An inspiring man
By Brian Carwana
So often when Muslims make the news, it is as either victims or perpetrators of violence (the murdered London family or the Taliban respectively). Where, I always wonder, are the stories of Muslims like those I know – people who are excellent neighbours, insightful colleagues, and community supporters? So, allow me to share a story of someone you may find inspiring but who won’t make the news – the humble and soft-spoken Muneeb Nasir.
I recently had the honour of speaking with Muneeb about his community work and about what motivates him. Born in Guyana, Muneeb arrived in Canada as a teen when his family left a crumbling country back home. After university, he spent much of his career working in IT at the Ontario legislature. But in his spare time….well, where to start?
To give you an idea of Muneeb’s activism, here is what he does through the Cordoba Collective, an umbrella organization he set up to house several initiatives. The Cordoba Collective includes:
- The Indigenous-Muslim Forum which Muneeb created to unite Muslims and Indigenous peoples. Leaders of both communities signed a commitment to learn about and collaborate with one another.
- Support for Give 30, an organization Muneeb’s friend started which encourages Muslims fasting during Ramadan to give 30 days of lunch money to foodbanks. The organization has expanded beyond Muslims and links directly with food banks across Canada including one in my own town, Lakeside Hope House, a Christian-run food and clothing bank. Muslims donating to a Christian-led organization to provide food, clothes, and services for those in need of support…seems like something we can all get behind.
- The Muslim White Ribbon campaign, which brings the struggle against domestic violence to the Muslim community, enlisting imams and others in the effort.
- The Bridges of Mercy which funded Syrian refugee families coming to Canada
- Khaleafa, which weaves together environmentalism, Muslim ethics, and the Canadian context to advocate for environmental protection and justice.
Muslims for White Ribbon seeks to eliminate domestic violence.
That is a lot…but it’s only the beginning! Muneeb also founded the Olive Tree Foundation, explaining to me that Muslims have long created endowments to fund valuable institutions – schools, hospitals, etc. Olive Tree funds organizations for the disabled community, the environment, Sick Kids hospital, interfaith initiatives, and combatting racism to name a few. Muneeb hopes Olive Tree will spawn imitation foundations over time.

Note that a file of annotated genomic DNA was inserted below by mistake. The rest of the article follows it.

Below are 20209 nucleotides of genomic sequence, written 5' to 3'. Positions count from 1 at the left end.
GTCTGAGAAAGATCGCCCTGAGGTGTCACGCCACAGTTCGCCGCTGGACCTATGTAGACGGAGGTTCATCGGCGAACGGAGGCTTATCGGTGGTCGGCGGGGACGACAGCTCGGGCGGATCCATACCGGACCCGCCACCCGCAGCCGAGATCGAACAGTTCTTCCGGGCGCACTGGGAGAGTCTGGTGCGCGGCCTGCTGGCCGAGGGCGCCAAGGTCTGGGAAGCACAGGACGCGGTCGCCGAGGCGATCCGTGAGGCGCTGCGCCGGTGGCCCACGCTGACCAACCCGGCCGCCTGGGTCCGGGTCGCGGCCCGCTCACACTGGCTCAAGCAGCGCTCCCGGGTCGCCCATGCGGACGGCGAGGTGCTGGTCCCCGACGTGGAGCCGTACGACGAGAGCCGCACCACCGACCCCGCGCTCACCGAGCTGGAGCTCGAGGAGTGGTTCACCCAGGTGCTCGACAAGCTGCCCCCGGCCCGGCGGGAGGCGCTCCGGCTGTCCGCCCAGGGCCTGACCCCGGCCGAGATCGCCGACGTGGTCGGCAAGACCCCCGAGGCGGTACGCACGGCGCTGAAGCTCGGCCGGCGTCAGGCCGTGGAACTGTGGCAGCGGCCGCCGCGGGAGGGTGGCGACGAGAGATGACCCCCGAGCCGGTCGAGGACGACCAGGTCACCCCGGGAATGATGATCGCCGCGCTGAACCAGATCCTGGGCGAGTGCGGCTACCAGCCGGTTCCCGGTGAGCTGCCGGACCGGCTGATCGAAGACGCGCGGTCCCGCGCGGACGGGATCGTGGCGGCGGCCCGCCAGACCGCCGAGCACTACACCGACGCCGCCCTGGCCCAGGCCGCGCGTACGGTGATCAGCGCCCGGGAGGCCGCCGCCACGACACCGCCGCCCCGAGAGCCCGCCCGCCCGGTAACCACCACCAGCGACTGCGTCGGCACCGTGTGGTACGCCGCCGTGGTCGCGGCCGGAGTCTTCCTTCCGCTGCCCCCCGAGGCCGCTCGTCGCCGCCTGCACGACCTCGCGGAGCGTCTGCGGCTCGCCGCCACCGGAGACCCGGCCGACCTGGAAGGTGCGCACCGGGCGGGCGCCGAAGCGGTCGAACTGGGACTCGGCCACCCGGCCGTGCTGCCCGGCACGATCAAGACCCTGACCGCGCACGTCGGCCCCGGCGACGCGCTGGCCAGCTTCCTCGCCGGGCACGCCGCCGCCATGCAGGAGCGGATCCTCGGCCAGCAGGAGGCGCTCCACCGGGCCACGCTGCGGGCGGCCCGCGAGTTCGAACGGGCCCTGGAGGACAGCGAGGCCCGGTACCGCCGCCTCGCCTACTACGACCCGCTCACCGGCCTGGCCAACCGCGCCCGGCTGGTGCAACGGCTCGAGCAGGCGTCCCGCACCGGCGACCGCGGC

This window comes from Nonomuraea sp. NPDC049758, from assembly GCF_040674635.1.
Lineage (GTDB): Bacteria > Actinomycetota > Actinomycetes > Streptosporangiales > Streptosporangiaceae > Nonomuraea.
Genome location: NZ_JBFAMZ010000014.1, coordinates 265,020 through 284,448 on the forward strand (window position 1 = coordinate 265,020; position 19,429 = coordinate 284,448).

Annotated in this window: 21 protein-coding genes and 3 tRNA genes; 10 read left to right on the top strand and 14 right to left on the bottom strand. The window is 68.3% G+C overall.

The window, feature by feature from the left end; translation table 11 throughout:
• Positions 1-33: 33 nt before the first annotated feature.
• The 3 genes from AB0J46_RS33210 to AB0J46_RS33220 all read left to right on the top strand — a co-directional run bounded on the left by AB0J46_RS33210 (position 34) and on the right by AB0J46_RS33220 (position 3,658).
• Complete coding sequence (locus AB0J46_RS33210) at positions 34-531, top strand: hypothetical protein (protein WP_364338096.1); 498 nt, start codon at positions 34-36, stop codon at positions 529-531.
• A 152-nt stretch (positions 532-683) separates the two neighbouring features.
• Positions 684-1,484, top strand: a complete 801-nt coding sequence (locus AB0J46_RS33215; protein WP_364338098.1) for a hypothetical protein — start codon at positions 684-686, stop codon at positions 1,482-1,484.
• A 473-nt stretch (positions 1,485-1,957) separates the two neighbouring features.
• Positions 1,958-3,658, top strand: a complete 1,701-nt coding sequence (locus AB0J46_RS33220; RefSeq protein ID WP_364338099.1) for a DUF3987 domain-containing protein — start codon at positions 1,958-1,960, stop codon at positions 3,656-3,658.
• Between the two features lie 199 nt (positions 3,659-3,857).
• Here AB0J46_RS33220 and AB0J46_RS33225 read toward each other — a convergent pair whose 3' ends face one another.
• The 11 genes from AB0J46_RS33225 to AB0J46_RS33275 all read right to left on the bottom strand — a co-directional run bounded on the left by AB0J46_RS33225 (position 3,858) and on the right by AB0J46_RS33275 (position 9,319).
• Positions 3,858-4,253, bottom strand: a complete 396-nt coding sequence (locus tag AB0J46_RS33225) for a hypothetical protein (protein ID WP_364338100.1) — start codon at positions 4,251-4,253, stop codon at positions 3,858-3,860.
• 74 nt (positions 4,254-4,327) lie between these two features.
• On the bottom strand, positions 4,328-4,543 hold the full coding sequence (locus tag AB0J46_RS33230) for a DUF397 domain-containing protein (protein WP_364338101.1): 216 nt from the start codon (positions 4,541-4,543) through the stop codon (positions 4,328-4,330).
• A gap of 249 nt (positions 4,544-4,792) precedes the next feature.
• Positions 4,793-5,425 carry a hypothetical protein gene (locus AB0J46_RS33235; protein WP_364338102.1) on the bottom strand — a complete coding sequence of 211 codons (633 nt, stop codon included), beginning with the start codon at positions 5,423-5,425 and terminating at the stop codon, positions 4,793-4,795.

When I asked Muneeb why he does this, he said the best Muslim civilizations, the ones Muslims take pride in, had a philosophy that you should always find the best in whatever society you were in, and contribute to it and improve on it. Muslims, he said, are inheritors of the Abrahamic legacy, the values espoused by the many prophets calling them to bring justice. Islam should be more than a faith community – one should not only pray and believe, one should contribute.
There is more. He co-chairs the National Muslim-Christian Liaison Committee (yeah, I literally didn’t even get to this), sat on the steering committee for the Parliament of World Religions, and sits on advisory boards for Emmanuel College (University of Toronto) and the Scarborough Hospital. He even started IQRA.ca, a website for Muslim stories, including one of a Muslim woman using photography to encourage and empower immigrant women and another on a podcast by three disabled Muslim women, memorably named the Pity Party Podcast.
Muneeb also gives sermons twice monthly at a mosque and once a month for Muslim students at the University of Toronto. The youth inspire him – seeing their engagement with social justice, interfaith and many other efforts, he tells mosque leaders that these youth are the model for what a mosque should be.
Muneeb is a dedicated contributor to many communities. He works to bring justice, to find what is good and add to it. In the Qur’an, God declares that he has “made you into nations and tribes that you may know one another” (49:13). My wish is that more of us have the opportunity to meet Muneeb and others like him so that we will not only come to know one another, we will want to know one another even better.
Do you know of an inspiring person of faith doing good work in their communities whose story can help us all break down stereotypes? We’d love to meet them. Our hope is to run an occasional series of these stories.
[Dr. Brian Carwana (email@example.com) is the Executive Director of Encounter World Religions. For twenty years, he has studied numerous traditions, fostered relationships with religious leaders and communities, and taken thousands of people annually to places of worship. In addition to this experiential education, Brian has a PhD in religion and politics from the University of Toronto].